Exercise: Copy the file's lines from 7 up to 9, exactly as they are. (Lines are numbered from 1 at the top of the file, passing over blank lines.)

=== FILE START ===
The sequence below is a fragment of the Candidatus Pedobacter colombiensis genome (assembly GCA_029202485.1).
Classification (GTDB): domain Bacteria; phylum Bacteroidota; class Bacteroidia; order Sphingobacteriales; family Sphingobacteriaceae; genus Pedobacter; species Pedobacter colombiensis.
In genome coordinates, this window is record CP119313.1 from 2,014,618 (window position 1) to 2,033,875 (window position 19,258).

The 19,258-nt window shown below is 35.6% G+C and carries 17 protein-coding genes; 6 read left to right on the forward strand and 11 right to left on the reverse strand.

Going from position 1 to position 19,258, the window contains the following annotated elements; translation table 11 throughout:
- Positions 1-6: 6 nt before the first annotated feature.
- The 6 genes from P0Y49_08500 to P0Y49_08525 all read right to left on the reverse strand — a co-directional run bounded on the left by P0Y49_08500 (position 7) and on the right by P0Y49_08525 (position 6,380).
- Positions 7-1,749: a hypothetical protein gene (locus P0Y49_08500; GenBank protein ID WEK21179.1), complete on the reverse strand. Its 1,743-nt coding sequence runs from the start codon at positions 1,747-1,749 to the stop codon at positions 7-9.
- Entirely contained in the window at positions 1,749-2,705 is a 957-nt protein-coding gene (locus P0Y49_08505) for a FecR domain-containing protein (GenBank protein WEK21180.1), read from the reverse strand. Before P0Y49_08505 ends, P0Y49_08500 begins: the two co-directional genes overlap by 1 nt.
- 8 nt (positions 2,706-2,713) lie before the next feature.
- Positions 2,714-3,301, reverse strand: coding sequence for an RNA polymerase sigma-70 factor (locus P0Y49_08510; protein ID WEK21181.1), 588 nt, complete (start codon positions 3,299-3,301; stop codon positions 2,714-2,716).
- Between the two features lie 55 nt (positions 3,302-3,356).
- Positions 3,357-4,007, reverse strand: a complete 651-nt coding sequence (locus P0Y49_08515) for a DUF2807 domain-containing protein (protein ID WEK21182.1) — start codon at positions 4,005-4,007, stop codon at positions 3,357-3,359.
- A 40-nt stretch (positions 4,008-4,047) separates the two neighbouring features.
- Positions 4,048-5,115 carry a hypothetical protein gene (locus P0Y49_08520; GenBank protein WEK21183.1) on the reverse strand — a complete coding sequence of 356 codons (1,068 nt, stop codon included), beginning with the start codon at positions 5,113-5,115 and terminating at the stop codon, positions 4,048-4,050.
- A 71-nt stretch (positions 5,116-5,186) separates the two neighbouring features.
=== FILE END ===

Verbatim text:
- The 6 genes from P0Y49_08500 to P0Y49_08525 all read right to left on the reverse strand — a co-directional run bounded on the left by P0Y49_08500 (position 7) and on the right by P0Y49_08525 (position 6,380).
- Positions 7-1,749: a hypothetical protein gene (locus P0Y49_08500; GenBank protein ID WEK21179.1), complete on the reverse strand. Its 1,743-nt coding sequence runs from the start codon at positions 1,747-1,749 to the stop codon at positions 7-9.
- Entirely contained in the window at positions 1,749-2,705 is a 957-nt protein-coding gene (locus P0Y49_08505) for a FecR domain-containing protein (GenBank protein WEK21180.1), read from the reverse strand. Before P0Y49_08505 ends, P0Y49_08500 begins: the two co-directional genes overlap by 1 nt.